The sun, the surf and of course the barcamps - LA has it all. This was BarCamp #2 for me and I enjoyed every minute. The best part of these events is that most people love them - they love the environment, interacting with real developers who take great pride in everything that they do. Surrounding yourself with people who enjoy barcamps is truly a great experience.
To make things easier for BarCamp-ites, ungrid.org (brought to us by Digisynd) took photos of the conference grid and put them online, allowing viewers to see what's coming up without having to go back to the board. The grid was close at hand for those of us with iphones (no not me - other cooler people), the grid area was still the central hub for the conference, spawning the most unlikely of talks from discussions on whether zombism stems from bacterial or viral infections to gathering more players to play Magic (yeah - I didn't realize people still played that either). Alright...enough with the fluff :) Let's talk sessions. I went to several sessions that I thought had some great content:
Social Engineering (presented by Alex Smolen)
Alex gave us a great overview of the reality of security at any company. He hammered home the point that companies don't always try to be the most secure. They simply want to be just secure enough to do business. He went through points about how the most insecure aspect of any business is not the technology - it's the people using the technology. The whole concept of a social engineer is behind the idea of hacking people, taking advantage of the vulnerabilities in a person's brain. People will always be more flawed than machines. Let's take passwords for instance. Passwords are a bane for those who are trying to secure a site. Humans will usually go with the easiest password that they can remember. Social engineers exploit these flaws while avoiding suspicion.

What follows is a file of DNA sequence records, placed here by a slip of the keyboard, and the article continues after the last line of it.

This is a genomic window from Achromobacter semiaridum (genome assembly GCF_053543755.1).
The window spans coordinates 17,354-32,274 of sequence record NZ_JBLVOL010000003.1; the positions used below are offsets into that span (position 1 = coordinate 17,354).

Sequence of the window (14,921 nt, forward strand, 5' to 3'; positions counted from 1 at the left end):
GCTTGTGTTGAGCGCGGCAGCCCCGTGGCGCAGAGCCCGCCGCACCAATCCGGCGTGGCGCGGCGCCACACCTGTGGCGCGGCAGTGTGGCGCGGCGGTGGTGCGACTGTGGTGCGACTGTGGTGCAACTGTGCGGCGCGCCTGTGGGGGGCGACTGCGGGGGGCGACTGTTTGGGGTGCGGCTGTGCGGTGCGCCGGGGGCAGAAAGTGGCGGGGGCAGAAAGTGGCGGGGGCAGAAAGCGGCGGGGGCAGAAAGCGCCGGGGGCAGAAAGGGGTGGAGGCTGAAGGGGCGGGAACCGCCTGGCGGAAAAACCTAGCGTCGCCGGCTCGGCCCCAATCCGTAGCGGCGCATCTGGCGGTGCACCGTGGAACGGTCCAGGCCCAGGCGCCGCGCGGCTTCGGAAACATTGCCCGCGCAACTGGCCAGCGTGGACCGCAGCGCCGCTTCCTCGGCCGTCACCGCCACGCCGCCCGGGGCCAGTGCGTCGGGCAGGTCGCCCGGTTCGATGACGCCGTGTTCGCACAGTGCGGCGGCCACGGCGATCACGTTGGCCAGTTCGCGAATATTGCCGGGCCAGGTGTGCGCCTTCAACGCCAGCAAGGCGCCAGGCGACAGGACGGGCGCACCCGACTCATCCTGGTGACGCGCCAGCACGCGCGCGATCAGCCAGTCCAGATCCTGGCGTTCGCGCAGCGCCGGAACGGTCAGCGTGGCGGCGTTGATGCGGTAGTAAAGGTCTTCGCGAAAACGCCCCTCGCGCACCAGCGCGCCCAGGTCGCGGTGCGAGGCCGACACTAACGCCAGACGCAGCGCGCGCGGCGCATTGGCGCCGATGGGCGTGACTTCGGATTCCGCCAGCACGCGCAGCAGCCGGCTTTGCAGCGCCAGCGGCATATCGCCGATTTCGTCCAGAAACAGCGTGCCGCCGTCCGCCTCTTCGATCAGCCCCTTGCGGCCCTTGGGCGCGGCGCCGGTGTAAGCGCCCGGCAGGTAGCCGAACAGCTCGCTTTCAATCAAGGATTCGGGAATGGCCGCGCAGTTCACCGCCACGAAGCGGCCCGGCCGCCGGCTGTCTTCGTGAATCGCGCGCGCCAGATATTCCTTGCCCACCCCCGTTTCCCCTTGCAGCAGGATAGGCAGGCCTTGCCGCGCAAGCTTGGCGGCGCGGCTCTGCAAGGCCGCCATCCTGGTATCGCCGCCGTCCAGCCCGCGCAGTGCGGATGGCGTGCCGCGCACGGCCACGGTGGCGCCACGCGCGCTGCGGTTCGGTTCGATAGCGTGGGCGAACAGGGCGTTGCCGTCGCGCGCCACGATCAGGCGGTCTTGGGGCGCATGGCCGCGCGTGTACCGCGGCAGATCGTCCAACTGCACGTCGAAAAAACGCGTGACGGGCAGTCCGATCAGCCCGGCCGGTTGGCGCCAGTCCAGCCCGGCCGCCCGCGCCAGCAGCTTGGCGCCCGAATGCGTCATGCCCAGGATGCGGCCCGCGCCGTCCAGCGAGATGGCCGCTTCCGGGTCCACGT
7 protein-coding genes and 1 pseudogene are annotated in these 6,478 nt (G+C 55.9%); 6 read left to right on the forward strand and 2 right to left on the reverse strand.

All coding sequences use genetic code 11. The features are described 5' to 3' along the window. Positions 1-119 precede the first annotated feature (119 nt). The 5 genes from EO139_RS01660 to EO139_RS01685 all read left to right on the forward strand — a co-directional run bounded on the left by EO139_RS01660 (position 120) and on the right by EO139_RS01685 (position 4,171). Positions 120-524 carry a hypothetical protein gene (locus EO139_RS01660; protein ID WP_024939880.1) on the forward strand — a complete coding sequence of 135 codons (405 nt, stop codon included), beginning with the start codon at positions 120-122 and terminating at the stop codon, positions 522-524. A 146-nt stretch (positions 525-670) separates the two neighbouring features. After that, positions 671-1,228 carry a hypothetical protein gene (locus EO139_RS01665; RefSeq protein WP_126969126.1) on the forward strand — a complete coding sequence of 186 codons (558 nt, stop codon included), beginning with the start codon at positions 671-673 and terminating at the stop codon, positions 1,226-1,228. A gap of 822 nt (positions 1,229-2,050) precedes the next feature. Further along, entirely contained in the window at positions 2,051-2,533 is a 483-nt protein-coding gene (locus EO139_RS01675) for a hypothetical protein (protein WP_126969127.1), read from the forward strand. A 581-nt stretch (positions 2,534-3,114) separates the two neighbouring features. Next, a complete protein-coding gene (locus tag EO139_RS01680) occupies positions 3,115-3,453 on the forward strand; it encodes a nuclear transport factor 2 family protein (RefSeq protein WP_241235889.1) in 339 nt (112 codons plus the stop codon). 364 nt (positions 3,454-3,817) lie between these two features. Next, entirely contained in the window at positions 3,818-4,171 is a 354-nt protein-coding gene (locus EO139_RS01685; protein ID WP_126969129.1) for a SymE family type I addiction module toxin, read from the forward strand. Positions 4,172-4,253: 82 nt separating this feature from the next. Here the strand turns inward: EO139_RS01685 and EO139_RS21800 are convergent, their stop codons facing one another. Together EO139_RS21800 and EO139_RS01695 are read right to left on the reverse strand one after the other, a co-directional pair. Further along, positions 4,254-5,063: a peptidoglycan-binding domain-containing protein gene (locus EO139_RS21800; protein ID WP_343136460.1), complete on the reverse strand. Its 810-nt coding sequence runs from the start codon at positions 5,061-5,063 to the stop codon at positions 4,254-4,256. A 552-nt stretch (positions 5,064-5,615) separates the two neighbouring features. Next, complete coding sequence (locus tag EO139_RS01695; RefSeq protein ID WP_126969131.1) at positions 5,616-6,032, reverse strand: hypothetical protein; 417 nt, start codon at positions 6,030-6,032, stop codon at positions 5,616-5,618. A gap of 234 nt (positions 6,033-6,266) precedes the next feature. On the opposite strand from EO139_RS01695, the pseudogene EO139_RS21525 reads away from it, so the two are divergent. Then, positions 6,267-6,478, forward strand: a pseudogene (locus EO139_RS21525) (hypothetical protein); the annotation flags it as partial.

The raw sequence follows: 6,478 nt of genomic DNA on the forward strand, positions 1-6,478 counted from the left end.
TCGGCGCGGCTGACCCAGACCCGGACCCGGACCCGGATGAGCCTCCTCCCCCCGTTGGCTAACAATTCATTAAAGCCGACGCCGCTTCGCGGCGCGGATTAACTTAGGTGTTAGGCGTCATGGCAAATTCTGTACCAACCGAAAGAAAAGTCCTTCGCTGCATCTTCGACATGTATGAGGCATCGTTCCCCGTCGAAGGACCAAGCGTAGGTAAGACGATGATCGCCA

URLs are the New Cookies - intro to awe.sm (presented by Jonathan Strauss)
Jonathan gave us a great overview of awe.sm, with an overview of the technology behind the product. His discussion included URL shorteners and how they introduce a single point of failure, he handled queries from the crowd like a pro (we would expect nothing less from a former Yahoo!). I recommend his site for businesses and developers alike.
While I was at the conference I had the chance to speak to everyone about two Yahoo! services that I really care about - BOSS and YQL. There are many others I recommend but I haven't talked to developers about BOSS yet and they have some great plans for the future of this product that I really wanted to share. Take a look at the slides and if you have any questions send me over a message on twitter @jcleblanc
Special thanks to all of the organizers of this event - you all did a great job with this one and I'm glad there are people willing to go to these lengths for the community.
Yahoo! Developer Network